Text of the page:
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Waiter rant : thanks for the tip--confessions of a cynical waiter
The Waiter and Steve Dublanica
Adult Nonfiction TX925 .D83 2008

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From Publishers' Weekly:

Anonymity is tough to maintain when you want to do a book tour. Such is the case with Steve Dublanica, a seminary dropout and laid-off psychiatric worker who, in 2004, started, blogging as "The Waiter." His brutal observations on waiting tables at an upscale restaurant he called "The Bistro" (outed as Lanterna Tuscan Bistro in Nyack, N.Y.) are expanded in this entertaining audio. Dan John Miller is pitch perfect not only as the Waiter--who devolves from woebegone rookie into jaded veteran--but also as his customers, co-workers, bosses and brother. Miller's vocal interpretation dovetails seamlessly with the material. He shines when the Waiter is dishing it out, but even more so when he's taking it. Miller's performance is enthralling during passages in which he reveals his crippling self-doubt, overwhelming sense of underachievement and acknowledgment that he's become somewhat of a jerk. An Ecco hardcover (Reviews, Apr. 28). (Aug.) (c) Copyright PWxyz, LLC. All rights reserved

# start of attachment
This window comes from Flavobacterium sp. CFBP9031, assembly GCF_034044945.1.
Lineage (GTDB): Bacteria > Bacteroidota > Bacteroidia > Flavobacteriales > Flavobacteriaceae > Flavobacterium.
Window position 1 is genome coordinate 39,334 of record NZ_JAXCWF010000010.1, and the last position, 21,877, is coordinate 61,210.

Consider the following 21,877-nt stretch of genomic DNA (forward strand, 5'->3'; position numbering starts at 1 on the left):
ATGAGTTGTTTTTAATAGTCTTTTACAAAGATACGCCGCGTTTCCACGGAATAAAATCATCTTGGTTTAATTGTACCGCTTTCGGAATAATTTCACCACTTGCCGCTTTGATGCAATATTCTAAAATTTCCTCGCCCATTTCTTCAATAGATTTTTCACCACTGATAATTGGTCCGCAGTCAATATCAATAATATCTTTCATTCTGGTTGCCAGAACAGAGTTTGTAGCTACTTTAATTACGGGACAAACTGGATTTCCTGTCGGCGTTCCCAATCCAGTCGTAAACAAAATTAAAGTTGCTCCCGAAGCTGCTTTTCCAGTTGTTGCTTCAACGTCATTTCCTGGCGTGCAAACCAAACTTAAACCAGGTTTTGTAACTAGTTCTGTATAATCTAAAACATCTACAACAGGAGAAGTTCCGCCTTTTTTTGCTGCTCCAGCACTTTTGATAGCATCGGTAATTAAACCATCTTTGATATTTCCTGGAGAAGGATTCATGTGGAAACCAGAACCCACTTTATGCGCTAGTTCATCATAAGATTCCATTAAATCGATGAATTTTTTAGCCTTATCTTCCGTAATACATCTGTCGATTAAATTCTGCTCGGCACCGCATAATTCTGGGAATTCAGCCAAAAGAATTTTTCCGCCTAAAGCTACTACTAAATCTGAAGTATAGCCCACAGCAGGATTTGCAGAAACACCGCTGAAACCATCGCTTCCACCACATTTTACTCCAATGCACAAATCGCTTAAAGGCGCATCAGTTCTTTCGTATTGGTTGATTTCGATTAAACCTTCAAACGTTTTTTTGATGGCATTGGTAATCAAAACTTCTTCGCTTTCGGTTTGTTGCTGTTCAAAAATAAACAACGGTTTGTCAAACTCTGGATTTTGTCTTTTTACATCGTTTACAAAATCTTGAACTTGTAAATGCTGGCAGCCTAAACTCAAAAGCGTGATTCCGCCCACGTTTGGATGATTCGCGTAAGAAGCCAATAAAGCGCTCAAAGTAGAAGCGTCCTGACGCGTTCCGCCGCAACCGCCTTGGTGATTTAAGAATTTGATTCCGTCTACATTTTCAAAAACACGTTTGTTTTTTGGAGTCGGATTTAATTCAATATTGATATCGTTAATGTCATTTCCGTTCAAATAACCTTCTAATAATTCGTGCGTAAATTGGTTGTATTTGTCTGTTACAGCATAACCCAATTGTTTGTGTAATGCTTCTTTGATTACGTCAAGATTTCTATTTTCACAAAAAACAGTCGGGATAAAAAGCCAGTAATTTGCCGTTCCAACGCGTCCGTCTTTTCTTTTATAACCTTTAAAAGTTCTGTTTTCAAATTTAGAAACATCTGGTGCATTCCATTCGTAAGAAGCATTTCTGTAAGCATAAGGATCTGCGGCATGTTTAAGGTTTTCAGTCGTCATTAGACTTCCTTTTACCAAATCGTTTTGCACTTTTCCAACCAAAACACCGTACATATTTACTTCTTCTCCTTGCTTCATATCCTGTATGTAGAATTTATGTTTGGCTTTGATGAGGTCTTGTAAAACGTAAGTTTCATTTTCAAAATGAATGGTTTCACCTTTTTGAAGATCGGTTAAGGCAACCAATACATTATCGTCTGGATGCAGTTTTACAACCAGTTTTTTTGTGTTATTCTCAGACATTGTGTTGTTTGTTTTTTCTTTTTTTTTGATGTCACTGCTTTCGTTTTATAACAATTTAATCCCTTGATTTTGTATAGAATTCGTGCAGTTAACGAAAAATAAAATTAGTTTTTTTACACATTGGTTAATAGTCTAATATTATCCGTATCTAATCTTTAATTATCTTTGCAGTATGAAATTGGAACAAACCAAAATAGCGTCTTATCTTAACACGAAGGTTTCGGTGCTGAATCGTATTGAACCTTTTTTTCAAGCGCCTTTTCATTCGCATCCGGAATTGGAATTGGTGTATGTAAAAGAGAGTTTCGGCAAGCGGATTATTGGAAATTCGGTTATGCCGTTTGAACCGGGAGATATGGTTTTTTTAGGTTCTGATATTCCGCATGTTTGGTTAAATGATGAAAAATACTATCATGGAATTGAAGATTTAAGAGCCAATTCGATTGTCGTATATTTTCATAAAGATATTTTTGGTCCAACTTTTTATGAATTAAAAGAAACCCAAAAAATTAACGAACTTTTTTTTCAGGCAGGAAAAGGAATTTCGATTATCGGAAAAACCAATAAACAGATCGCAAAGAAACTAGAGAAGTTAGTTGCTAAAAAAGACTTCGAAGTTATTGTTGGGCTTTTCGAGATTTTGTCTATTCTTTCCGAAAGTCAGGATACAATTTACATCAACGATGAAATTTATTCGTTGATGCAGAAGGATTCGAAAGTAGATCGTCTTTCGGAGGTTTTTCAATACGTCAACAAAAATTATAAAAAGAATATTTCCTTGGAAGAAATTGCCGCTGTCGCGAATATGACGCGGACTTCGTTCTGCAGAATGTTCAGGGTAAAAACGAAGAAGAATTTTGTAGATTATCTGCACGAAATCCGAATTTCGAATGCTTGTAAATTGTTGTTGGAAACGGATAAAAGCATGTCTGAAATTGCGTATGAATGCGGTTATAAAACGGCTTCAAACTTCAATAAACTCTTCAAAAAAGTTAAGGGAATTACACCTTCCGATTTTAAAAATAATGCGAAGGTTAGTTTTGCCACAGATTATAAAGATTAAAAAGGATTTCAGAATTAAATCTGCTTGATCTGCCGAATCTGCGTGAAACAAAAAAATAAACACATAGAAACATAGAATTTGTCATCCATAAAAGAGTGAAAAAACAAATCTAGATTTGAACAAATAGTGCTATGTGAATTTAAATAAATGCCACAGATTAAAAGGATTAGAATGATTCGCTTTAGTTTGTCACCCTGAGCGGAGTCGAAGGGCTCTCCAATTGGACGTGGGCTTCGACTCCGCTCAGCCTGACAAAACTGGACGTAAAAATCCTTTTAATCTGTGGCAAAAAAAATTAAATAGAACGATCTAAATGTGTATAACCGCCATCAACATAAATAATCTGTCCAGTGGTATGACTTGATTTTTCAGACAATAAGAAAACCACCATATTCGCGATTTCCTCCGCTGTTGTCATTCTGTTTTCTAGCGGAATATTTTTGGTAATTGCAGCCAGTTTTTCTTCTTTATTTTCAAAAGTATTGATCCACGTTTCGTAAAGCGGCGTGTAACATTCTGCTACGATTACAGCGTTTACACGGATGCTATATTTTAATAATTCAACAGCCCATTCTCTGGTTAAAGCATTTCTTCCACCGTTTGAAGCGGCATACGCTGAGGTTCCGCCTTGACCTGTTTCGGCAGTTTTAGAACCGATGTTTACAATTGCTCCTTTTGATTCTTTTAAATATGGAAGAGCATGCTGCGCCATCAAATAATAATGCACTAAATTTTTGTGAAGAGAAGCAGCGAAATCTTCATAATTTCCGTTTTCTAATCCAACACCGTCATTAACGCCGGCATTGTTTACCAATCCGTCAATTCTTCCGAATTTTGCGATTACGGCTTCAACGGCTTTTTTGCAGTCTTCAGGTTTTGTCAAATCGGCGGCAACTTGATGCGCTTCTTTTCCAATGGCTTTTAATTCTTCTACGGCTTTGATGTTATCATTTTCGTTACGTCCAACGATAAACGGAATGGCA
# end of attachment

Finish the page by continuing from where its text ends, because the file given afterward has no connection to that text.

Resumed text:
From Library Journal:

These two working life memoirs seek to capitalize on the popularity of books like Barbara Ehrenreich's Nickel and Dimed and Anthony Bourdain's Kitchen Confidential but fall somewhat short of the mark. Alexander, a former marine officer and advertising executive, left his high-powered career in his early forties owing to client-contact burnout to become a minimum-wage pizza delivery driver, ice cream scooper, medical tech, construction site cleanup guy, fast-food worker, and cowboy. While he describes the jobs adequately, at times even humorously, he offers no analysis of the experiment or descriptions of its impact on his financial bottom line. What final insights he does list are too specific to be broadly applicable (tip your pizza guy at least five bucks and be polite to ER staff); his closing recommendation to become a big fish in a little pond and find work as a consultant will be valuable only to other career executives who have built strong portfolios and contacts. The Waiter (real name unknown) unfolds his story along more stereotypical memoir lines, mixing anecdotes from his near-decade of waiting tables with stories from his personal life. The author first found an audience at his blog, and although the book starts much too harshly (in tone and language), it eventually settles into an engaging and funny narrative that leaves the reader with a sense of the dignity that can be found in performing any job, even one as prone to customer abuse and lack of respect as food service. Alexander's title is not recommended, although a blurb from Stephen Colbert may deliver some readers; Waiter Rant is recommended for larger public libraries and those seeking to add depth to their memoir collections.--Sarah Statz Cords, Madison P.L., WI (c) Copyright 2010. Library Journals LLC, a wholly owned subsidiary of Media Source, Inc. No redistribution permitted.

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